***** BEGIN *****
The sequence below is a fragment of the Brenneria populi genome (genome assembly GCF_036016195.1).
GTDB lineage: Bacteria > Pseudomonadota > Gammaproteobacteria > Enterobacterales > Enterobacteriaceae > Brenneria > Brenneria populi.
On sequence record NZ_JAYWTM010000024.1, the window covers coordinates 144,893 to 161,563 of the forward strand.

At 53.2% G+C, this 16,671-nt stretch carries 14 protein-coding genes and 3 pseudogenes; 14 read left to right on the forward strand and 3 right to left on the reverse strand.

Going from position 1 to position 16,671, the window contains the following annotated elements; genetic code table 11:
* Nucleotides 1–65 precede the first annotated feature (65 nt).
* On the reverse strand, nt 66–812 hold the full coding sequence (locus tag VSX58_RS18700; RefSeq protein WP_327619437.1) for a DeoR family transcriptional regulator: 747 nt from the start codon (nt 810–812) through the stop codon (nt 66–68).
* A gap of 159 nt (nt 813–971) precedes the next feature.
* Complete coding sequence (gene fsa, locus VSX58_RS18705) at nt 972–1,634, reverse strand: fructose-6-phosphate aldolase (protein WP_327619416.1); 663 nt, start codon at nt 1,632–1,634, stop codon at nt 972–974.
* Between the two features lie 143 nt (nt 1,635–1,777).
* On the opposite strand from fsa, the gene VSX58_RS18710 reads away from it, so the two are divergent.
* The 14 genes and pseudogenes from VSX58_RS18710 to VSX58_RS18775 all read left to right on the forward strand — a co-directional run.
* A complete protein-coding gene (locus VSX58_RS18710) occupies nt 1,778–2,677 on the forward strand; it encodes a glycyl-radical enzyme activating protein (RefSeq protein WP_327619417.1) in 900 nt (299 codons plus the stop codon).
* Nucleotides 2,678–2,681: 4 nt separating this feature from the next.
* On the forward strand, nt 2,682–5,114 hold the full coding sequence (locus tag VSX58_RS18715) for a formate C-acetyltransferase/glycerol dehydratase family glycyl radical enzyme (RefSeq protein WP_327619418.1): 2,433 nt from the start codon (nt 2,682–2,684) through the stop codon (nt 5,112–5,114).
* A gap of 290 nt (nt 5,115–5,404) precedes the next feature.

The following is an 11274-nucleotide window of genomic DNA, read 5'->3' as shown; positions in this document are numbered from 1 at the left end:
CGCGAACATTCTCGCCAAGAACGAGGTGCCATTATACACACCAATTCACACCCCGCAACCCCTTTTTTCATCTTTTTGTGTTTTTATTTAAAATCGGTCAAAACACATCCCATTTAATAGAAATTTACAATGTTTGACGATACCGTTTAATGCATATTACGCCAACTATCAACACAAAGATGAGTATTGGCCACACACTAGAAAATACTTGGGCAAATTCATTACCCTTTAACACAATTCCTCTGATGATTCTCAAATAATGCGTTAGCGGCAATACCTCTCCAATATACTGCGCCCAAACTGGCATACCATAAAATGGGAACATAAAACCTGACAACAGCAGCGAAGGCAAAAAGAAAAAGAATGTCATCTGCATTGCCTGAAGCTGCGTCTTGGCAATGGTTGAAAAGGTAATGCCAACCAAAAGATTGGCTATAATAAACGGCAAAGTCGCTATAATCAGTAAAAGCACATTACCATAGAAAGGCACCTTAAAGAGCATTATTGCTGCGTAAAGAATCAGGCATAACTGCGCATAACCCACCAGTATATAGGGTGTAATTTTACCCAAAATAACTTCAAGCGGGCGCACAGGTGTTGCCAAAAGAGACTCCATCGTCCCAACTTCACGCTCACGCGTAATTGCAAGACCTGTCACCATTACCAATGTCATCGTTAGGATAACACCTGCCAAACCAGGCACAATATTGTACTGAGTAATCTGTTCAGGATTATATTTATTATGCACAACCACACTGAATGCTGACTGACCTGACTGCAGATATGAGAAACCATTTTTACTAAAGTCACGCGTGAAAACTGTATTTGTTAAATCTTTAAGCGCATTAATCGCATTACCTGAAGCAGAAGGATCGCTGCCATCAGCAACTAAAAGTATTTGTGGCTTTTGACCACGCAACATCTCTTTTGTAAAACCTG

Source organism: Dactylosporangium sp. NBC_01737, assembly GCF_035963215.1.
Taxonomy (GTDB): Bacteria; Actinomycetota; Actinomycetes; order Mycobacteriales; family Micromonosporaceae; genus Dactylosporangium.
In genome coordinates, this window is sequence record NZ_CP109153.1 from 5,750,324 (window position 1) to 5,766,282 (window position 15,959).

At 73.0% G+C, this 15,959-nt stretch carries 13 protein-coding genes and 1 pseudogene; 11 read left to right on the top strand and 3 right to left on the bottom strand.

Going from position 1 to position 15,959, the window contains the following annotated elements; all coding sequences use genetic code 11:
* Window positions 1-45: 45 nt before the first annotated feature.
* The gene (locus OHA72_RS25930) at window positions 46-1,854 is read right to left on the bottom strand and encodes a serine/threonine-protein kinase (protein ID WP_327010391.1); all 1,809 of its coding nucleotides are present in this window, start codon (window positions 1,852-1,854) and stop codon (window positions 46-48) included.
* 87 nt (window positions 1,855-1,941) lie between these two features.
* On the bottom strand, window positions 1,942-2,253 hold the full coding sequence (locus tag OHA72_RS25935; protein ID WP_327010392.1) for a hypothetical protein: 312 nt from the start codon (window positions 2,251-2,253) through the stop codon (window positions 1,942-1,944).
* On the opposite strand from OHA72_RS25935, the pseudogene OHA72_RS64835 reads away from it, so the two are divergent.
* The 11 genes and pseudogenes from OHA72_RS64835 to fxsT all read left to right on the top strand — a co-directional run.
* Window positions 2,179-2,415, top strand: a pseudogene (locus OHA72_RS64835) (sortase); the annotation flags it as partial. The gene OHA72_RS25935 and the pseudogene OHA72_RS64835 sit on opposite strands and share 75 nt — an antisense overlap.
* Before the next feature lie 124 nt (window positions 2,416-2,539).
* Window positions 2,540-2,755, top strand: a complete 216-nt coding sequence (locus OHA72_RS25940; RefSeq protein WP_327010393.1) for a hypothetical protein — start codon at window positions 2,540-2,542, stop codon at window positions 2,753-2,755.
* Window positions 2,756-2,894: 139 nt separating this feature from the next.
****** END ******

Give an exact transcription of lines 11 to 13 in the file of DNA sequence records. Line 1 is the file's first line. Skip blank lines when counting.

* On the opposite strand from fsa, the gene VSX58_RS18710 reads away from it, so the two are divergent.
* The 14 genes and pseudogenes from VSX58_RS18710 to VSX58_RS18775 all read left to right on the forward strand — a co-directional run.
* A complete protein-coding gene (locus VSX58_RS18710) occupies nt 1,778–2,677 on the forward strand; it encodes a glycyl-radical enzyme activating protein (RefSeq protein WP_327619417.1) in 900 nt (299 codons plus the stop codon).